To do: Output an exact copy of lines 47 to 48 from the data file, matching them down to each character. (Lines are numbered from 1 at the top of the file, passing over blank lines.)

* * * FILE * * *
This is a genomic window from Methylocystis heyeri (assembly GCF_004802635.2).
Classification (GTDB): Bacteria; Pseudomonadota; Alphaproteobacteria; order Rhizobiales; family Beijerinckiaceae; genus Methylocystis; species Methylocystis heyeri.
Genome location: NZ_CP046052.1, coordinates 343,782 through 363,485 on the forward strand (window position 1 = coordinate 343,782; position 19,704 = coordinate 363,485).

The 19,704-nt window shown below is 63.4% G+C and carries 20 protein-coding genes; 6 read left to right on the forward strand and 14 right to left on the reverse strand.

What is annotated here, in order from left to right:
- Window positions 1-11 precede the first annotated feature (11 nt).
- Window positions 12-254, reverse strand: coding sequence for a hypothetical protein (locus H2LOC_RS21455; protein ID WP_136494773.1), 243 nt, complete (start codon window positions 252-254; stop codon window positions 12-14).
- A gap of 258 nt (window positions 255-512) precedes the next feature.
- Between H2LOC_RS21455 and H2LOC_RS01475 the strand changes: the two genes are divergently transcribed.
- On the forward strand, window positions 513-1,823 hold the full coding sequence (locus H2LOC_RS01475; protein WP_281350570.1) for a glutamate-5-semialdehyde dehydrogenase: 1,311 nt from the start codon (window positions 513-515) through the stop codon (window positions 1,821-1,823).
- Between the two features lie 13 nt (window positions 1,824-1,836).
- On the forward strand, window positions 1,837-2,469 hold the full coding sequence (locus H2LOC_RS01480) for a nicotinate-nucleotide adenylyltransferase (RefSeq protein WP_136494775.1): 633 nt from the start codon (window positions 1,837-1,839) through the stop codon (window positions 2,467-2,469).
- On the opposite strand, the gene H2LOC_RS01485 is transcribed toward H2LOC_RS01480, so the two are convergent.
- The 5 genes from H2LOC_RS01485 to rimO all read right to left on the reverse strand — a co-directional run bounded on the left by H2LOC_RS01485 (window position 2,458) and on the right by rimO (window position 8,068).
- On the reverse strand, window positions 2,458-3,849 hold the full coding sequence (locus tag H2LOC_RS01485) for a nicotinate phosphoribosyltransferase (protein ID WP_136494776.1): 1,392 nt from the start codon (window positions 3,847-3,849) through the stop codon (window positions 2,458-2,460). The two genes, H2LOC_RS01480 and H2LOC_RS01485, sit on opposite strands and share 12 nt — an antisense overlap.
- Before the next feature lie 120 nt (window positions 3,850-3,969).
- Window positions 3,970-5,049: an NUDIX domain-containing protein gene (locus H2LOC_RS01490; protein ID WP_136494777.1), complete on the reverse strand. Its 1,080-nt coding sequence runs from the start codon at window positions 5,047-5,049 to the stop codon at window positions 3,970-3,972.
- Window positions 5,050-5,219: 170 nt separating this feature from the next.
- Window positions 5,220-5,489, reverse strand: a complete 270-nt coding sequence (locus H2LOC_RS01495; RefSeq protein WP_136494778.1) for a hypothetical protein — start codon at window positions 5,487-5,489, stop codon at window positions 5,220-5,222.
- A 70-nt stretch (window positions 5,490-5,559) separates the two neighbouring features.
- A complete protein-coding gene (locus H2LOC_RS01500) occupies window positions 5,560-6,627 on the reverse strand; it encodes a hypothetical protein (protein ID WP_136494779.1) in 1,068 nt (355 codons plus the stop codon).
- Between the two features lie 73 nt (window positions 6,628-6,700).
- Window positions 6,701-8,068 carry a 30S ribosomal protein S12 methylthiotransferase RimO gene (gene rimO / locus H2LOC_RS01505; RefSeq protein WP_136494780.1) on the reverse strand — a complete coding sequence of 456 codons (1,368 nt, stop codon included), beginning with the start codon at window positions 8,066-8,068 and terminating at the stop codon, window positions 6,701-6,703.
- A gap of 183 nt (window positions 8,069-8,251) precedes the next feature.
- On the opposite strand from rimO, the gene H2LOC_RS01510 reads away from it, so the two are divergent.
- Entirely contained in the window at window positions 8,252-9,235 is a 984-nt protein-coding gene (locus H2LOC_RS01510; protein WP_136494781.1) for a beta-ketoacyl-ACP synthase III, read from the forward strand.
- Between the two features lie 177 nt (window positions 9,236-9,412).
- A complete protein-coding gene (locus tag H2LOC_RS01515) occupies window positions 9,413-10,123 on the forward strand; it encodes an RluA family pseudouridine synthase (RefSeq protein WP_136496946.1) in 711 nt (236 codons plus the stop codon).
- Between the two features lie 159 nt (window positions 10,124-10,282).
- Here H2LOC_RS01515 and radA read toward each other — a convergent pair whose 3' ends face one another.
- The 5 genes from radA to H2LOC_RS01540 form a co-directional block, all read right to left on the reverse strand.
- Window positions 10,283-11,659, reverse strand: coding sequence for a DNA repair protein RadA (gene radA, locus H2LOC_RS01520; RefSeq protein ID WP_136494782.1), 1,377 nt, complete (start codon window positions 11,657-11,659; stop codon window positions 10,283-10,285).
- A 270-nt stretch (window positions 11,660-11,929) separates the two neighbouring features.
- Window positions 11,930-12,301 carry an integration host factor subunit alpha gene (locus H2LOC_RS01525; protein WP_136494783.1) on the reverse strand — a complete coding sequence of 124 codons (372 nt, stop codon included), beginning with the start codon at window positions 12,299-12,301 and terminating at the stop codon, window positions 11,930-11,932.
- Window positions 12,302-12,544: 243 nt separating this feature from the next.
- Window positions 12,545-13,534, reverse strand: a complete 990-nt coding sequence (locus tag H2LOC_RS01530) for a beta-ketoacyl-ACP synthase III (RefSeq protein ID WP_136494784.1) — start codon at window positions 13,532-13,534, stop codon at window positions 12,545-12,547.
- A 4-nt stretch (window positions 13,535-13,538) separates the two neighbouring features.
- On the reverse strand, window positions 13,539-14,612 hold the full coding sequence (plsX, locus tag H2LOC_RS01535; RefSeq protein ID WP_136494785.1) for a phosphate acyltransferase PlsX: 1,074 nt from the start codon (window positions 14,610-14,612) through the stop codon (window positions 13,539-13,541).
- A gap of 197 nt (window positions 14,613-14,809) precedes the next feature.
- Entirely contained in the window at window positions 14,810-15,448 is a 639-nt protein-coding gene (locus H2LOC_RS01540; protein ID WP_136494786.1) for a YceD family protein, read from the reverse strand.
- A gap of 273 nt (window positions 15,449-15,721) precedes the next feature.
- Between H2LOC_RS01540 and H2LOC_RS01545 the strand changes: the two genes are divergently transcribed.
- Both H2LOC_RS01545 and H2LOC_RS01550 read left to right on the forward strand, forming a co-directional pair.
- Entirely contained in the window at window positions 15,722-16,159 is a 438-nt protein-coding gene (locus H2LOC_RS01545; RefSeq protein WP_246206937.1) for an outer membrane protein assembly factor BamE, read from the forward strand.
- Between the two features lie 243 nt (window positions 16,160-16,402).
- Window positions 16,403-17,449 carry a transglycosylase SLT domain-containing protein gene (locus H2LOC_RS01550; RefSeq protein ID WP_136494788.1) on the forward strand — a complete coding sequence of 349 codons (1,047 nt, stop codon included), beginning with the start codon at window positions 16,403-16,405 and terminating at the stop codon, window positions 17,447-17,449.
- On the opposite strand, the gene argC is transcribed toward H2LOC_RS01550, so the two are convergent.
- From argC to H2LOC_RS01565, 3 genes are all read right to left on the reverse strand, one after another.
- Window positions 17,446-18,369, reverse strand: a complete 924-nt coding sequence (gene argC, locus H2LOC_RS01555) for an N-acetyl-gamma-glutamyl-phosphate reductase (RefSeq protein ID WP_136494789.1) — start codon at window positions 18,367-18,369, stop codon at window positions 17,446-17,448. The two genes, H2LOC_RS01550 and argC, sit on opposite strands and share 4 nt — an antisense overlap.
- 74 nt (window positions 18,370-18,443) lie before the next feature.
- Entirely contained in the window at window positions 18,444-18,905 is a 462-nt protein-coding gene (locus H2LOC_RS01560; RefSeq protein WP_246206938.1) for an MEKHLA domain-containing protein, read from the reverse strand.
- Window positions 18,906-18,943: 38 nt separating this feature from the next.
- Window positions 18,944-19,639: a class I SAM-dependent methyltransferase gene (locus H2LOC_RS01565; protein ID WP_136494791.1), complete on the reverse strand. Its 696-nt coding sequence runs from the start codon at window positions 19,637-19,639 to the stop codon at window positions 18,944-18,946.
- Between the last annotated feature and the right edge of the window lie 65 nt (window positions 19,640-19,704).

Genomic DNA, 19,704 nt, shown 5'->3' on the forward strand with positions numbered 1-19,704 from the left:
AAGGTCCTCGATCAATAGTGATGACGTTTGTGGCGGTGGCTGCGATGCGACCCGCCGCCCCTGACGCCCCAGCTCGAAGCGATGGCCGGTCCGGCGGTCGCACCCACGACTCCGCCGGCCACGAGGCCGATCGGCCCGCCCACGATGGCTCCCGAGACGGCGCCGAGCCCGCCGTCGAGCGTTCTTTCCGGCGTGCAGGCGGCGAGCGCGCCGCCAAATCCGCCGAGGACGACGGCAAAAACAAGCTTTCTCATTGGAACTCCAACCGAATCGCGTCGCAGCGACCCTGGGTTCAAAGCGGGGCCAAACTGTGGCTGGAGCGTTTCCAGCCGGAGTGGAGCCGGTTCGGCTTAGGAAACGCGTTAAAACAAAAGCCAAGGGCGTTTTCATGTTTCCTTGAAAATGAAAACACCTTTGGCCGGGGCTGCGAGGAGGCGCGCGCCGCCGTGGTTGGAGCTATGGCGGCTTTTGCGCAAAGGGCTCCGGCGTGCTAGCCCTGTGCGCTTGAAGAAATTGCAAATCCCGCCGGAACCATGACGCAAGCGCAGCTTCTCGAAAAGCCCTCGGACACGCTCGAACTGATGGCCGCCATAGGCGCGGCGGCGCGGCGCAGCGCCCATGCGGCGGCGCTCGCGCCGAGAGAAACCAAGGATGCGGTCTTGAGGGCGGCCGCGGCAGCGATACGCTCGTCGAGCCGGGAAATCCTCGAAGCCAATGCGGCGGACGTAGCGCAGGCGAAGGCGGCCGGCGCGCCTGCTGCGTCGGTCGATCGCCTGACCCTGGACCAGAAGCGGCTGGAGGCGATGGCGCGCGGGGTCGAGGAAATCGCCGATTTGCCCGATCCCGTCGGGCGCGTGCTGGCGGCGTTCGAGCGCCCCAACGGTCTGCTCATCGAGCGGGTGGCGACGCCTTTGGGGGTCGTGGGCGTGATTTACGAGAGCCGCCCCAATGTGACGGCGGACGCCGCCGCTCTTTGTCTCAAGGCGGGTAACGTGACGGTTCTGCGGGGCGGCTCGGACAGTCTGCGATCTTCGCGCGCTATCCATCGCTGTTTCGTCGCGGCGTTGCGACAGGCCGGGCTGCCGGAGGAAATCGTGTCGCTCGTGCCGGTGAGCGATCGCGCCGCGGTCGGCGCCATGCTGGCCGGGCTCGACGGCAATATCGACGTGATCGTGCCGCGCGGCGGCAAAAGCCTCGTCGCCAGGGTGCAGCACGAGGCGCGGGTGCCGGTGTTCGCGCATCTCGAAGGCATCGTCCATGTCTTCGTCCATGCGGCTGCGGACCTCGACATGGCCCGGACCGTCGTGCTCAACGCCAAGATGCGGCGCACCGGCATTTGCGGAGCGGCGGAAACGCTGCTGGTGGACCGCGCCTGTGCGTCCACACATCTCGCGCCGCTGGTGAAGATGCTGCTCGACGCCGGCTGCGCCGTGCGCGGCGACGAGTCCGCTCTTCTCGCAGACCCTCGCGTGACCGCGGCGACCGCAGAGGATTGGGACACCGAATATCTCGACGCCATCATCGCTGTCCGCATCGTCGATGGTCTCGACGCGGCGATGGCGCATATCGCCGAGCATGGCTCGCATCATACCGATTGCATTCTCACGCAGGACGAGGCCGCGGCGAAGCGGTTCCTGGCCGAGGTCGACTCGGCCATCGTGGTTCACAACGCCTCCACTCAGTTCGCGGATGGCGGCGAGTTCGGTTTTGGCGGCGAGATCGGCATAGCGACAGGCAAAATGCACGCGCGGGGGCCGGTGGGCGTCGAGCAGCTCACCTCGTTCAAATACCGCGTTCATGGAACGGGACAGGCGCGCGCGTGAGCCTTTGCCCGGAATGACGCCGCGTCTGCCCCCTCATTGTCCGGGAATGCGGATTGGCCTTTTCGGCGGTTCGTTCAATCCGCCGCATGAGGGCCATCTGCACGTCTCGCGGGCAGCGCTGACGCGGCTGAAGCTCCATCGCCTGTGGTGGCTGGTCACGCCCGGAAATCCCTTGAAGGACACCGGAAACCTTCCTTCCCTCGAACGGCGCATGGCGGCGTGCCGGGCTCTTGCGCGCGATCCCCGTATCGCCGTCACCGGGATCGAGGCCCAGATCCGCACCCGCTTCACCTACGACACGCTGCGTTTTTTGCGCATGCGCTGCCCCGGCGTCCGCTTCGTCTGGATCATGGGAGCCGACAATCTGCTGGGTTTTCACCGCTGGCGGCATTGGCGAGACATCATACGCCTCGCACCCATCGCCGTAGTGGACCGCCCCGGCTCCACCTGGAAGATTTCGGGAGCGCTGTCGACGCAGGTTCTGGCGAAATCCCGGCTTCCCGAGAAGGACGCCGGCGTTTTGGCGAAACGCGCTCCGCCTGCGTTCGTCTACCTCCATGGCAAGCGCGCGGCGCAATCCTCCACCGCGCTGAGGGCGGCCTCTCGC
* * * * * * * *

- On the opposite strand, the gene argC is transcribed toward H2LOC_RS01550, so the two are convergent.
- From argC to H2LOC_RS01565, 3 genes are all read right to left on the reverse strand, one after another.